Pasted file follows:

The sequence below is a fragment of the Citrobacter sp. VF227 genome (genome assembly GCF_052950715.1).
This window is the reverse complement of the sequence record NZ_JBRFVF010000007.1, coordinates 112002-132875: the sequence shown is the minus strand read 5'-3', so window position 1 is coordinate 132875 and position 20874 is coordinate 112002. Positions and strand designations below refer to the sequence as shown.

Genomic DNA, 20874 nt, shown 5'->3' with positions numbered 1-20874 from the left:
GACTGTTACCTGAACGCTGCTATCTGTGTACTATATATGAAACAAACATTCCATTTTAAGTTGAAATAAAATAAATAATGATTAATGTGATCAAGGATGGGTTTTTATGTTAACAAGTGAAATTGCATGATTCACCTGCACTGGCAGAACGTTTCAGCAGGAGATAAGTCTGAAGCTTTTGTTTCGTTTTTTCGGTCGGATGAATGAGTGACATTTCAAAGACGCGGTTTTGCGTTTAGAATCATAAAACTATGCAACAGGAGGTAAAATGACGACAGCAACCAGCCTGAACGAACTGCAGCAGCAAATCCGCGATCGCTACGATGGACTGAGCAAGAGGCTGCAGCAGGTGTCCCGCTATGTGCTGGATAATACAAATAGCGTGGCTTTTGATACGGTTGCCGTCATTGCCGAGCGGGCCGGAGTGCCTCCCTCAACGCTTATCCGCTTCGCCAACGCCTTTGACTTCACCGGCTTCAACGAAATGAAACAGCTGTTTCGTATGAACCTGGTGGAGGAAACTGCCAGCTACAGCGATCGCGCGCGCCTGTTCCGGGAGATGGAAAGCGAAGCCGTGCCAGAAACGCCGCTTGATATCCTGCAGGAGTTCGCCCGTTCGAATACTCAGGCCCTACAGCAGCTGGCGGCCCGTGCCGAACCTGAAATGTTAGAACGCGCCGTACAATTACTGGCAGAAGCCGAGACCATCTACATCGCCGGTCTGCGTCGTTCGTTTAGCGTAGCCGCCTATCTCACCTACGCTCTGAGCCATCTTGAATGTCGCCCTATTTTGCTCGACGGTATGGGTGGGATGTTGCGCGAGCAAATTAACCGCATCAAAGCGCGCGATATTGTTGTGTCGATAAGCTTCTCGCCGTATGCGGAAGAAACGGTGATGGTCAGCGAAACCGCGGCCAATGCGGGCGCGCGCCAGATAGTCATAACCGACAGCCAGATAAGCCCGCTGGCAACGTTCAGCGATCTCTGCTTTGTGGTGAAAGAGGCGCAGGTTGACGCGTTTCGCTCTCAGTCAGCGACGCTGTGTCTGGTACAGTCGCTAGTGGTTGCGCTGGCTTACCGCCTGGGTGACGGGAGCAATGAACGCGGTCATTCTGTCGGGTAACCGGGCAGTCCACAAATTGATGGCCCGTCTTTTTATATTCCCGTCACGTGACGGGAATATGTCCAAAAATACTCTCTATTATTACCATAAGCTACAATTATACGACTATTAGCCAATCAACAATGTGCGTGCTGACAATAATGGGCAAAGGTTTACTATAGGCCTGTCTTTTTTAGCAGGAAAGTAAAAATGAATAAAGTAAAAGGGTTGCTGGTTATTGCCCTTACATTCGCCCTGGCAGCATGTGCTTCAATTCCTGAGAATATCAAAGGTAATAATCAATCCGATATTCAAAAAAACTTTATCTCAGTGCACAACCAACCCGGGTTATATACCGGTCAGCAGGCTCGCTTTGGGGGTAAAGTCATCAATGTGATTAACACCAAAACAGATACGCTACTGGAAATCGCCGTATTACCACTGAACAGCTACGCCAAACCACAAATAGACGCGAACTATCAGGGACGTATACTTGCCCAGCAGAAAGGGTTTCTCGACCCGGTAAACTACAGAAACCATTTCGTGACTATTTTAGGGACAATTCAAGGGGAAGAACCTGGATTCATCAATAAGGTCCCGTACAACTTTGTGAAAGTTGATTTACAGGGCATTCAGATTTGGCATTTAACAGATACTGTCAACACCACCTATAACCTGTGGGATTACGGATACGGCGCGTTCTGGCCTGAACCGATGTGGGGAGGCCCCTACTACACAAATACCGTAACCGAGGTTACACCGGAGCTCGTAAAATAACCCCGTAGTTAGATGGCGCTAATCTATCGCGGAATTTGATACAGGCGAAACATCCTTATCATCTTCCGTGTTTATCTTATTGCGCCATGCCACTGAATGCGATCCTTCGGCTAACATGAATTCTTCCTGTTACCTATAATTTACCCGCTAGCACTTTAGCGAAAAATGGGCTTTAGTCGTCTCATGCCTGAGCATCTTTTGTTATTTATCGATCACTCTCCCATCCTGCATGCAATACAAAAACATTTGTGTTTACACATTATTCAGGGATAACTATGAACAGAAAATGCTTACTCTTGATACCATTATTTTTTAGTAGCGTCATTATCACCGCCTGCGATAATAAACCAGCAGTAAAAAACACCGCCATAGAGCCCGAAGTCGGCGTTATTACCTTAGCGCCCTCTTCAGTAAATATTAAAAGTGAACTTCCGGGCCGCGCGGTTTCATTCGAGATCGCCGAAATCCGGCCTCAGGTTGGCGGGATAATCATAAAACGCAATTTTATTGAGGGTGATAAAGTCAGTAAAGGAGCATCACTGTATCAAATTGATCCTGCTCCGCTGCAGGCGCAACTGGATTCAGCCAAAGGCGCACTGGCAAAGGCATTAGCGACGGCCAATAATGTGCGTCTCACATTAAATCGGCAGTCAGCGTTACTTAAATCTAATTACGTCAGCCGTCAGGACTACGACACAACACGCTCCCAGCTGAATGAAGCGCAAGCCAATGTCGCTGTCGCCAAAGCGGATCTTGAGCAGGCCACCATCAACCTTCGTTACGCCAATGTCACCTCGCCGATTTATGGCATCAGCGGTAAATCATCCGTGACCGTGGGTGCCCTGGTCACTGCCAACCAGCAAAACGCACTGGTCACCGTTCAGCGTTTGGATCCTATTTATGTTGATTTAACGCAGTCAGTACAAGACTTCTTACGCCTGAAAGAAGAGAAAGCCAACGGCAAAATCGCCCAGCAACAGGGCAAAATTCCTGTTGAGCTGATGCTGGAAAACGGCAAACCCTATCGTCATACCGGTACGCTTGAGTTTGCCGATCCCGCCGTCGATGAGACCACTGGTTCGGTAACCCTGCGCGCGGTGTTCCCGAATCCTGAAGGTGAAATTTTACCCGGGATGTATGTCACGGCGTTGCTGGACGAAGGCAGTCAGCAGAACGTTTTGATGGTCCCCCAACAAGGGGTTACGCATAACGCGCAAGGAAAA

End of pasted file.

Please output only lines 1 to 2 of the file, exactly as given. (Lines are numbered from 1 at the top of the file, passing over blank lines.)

The sequence below is a fragment of the Citrobacter sp. VF227 genome (genome assembly GCF_052950715.1).
This window is the reverse complement of the sequence record NZ_JBRFVF010000007.1, coordinates 112002-132875: the sequence shown is the minus strand read 5'-3', so window position 1 is coordinate 132875 and position 20874 is coordinate 112002. Positions and strand designations below refer to the sequence as shown.